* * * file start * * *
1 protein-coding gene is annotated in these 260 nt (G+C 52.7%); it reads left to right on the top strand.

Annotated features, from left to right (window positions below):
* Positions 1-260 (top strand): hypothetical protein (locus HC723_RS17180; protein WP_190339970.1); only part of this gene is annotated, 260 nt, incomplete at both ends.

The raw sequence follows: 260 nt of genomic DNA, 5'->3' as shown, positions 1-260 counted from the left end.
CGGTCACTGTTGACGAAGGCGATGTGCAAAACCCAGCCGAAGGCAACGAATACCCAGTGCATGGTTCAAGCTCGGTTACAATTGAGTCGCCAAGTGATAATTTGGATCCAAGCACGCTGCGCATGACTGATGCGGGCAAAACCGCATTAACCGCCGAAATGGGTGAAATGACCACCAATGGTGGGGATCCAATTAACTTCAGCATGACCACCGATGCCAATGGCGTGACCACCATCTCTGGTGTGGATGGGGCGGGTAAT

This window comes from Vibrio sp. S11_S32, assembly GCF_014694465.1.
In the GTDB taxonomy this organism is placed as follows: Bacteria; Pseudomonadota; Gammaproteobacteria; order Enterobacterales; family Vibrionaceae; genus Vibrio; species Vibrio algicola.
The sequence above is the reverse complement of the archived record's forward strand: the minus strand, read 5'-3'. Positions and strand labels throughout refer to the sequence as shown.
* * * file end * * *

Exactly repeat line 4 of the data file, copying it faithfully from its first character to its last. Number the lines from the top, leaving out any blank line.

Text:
The raw sequence follows: 260 nt of genomic DNA, 5'->3' as shown, positions 1-260 counted from the left end.